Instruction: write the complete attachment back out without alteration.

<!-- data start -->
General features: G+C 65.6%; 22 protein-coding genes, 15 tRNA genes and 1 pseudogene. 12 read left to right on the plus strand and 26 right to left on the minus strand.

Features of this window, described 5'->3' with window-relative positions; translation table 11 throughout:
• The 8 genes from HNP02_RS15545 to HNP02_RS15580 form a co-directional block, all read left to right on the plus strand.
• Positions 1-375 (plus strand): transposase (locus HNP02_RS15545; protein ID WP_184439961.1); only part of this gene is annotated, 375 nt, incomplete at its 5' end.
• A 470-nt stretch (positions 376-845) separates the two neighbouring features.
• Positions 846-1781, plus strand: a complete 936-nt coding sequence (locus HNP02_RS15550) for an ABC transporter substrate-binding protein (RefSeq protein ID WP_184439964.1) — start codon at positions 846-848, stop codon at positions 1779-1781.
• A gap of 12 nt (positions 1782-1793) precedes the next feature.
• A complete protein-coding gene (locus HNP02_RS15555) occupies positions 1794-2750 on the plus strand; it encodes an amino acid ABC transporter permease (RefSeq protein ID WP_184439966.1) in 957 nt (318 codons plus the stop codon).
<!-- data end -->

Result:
General features: G+C 65.6%; 22 protein-coding genes, 15 tRNA genes and 1 pseudogene. 12 read left to right on the plus strand and 26 right to left on the minus strand.

Features of this window, described 5'->3' with window-relative positions; translation table 11 throughout:
• The 8 genes from HNP02_RS15545 to HNP02_RS15580 form a co-directional block, all read left to right on the plus strand.
• Positions 1-375 (plus strand): transposase (locus HNP02_RS15545; protein ID WP_184439961.1); only part of this gene is annotated, 375 nt, incomplete at its 5' end.
• A 470-nt stretch (positions 376-845) separates the two neighbouring features.
• Positions 846-1781, plus strand: a complete 936-nt coding sequence (locus HNP02_RS15550) for an ABC transporter substrate-binding protein (RefSeq protein ID WP_184439964.1) — start codon at positions 846-848, stop codon at positions 1779-1781.
• A gap of 12 nt (positions 1782-1793) precedes the next feature.
• A complete protein-coding gene (locus HNP02_RS15555) occupies positions 1794-2750 on the plus strand; it encodes an amino acid ABC transporter permease (RefSeq protein ID WP_184439966.1) in 957 nt (318 codons plus the stop codon).